Loons are long-lived. One female in Michigan was leg-banded and identified 29 years and 10 months later.
Typically, two eggs are laid from mid-May to early July. The size of their territory depends upon factors like food availability, but most loon pairs require 10 to 75 hectares (25 to 185 acres) of lake area to raise their young. Yellow perch, bullheads and other small fish make up about 80 per cent of their diet. The remaining 20 per cent is composed of frogs, crayfish, snails, leeches and insects like dragonfly nymphs.
Positioned downwind from many of the continent’s major industrial polluters, the dry precipitation and acidic rainfalls in parts of Saltscapes country diminish fish populations and the food chains that support them. Water in increasingly acidic soils eventually drains into lakes, lowering the food resources for loons. Some lakes are abandoned. Other human-induced changes include the release of heavy metals like mercury when impoundments are created behind dams. Mercury can be taken into food chains and concentrated in loons.
Loon habitat is also cottage country, with its summer trash cans and garbage dumps attracting raccoons and skunks. In spring, before trash cans fill up, these animals scour shorelines for nests. Crows and herring gulls also search the shores, while mink and weasels mount regular patrols.
Then people arrive, often on the long weekend in May. The loons stay warily near the nest, as docks are repaired, and boats hit the water. The pair begins to exit and approach the nest underwater to keep its location secret. Unfortunately, the sheltered nest sites are also favourite landing spots for boats out for a picnic. The loons perform a strange dance when the boat arrives but are unable to lure or scare people away. People think they are being blessed with loon magic. As eggs grow cold, the adults eventually give up and swim away. The abandoned eggs lie hidden on the shore until a raccoon ambles upon them one evening. If it’s not too late in the season, the loon pair may even begin searching for another nest site.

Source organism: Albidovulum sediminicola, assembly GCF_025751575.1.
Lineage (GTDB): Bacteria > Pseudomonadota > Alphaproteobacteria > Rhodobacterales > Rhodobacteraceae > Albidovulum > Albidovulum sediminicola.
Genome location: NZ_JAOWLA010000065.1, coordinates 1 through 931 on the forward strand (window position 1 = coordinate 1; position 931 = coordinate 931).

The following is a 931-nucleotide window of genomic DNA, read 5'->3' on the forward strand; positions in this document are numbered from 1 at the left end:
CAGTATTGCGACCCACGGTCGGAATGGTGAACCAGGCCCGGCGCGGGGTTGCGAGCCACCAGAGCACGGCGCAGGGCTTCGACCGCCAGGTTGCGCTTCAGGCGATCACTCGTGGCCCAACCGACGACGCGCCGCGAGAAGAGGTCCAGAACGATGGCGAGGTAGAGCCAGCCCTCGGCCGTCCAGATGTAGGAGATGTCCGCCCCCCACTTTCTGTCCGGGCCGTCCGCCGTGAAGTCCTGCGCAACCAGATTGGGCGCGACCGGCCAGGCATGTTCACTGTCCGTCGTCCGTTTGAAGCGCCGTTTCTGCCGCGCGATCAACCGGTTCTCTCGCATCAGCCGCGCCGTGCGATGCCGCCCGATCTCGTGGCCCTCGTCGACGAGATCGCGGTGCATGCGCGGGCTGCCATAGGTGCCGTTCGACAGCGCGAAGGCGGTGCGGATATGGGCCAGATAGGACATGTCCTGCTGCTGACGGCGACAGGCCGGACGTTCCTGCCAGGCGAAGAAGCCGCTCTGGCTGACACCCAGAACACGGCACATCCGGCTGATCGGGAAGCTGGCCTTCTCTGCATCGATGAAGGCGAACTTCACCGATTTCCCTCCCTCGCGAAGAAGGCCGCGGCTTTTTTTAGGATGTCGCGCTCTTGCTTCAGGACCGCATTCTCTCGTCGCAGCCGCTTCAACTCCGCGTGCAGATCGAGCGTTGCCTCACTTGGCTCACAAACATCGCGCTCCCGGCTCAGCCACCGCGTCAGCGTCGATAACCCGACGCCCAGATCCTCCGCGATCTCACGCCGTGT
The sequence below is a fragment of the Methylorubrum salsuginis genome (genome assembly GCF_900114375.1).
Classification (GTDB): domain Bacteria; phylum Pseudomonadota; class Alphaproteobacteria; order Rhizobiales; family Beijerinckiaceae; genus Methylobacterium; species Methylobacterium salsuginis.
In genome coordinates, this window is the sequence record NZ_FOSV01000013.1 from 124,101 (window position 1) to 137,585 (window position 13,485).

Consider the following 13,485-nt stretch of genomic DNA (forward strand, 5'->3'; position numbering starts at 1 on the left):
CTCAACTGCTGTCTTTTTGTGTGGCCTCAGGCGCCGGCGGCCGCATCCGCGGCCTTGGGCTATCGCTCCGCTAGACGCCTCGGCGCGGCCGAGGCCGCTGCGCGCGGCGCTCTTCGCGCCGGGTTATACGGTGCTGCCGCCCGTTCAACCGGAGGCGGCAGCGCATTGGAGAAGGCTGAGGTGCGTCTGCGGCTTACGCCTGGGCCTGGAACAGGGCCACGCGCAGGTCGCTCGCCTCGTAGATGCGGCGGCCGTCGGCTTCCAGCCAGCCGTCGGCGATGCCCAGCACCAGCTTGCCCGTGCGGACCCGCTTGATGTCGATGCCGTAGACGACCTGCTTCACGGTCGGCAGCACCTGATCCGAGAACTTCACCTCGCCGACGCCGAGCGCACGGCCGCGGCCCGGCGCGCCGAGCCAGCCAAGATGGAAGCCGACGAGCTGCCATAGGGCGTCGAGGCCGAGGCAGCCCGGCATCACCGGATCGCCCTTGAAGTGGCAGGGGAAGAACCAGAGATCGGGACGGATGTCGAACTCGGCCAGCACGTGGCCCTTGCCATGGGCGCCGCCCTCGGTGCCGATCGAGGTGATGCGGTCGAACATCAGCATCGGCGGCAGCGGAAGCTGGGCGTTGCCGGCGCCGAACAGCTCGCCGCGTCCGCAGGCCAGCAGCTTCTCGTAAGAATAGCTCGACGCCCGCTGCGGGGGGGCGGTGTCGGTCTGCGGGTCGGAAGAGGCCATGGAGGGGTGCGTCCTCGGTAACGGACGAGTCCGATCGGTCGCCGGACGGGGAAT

When loon pairs attempt to nest on a reservoir, water level fluctuations associated with hydro power or water supply can drown eggs or place a nest too far from water. Concerned residents can help loons on impoundments by building a nesting raft for them and anchoring it in a quiet cove on their lake as soon as the ice leaves in the spring.